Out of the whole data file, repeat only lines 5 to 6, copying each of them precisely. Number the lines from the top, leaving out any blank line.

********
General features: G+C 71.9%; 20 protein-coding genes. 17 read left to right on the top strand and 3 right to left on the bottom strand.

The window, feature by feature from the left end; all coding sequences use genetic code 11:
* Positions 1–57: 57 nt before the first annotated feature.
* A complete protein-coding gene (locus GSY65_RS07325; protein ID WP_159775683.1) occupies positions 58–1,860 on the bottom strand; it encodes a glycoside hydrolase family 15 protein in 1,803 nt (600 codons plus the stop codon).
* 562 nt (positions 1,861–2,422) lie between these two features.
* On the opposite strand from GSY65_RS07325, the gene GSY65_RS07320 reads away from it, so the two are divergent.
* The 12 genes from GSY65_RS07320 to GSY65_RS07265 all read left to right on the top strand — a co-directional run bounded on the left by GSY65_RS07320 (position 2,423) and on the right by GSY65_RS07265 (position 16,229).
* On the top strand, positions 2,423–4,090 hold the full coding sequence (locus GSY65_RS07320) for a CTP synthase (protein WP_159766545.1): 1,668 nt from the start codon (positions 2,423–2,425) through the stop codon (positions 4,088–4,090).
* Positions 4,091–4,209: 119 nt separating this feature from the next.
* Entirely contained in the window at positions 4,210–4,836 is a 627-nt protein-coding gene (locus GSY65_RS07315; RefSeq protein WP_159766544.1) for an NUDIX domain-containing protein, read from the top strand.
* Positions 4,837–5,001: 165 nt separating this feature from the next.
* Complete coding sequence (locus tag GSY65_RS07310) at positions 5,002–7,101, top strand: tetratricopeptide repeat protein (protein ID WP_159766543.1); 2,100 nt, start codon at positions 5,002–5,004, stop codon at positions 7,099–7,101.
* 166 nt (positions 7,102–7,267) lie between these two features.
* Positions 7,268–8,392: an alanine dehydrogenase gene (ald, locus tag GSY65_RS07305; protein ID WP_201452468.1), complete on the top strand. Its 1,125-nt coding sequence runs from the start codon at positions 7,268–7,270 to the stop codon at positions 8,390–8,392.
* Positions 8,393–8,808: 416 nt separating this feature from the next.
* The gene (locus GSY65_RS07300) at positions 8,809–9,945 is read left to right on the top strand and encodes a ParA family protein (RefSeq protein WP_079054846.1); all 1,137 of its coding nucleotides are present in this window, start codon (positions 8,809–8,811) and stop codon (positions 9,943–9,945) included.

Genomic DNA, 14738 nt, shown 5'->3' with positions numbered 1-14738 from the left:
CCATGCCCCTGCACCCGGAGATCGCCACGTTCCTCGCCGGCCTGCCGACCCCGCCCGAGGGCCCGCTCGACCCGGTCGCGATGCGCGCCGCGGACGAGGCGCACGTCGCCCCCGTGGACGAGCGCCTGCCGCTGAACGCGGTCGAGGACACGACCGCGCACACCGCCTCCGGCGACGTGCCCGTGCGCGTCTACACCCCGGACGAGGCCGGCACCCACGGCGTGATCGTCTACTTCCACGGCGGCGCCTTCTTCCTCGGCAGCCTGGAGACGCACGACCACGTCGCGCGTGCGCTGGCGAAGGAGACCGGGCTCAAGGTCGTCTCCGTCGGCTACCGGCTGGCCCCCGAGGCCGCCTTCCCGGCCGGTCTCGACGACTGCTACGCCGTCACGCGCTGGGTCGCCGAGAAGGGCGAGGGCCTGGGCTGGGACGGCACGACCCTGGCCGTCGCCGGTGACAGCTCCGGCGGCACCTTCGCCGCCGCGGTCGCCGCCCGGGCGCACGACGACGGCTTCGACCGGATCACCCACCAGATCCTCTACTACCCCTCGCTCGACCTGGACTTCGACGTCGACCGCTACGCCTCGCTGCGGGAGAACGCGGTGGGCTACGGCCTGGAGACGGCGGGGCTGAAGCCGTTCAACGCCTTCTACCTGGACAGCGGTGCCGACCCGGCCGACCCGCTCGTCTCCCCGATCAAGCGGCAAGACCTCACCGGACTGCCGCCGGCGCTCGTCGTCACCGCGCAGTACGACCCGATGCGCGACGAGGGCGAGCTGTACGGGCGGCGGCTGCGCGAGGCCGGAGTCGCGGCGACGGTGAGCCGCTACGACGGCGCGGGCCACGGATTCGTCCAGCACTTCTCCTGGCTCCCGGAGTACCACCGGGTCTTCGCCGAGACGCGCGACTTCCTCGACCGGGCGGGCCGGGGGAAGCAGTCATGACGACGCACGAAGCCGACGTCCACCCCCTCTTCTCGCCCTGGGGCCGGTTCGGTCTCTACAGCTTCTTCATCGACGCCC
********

* 562 nt (positions 1,861–2,422) lie between these two features.
* On the opposite strand from GSY65_RS07325, the gene GSY65_RS07320 reads away from it, so the two are divergent.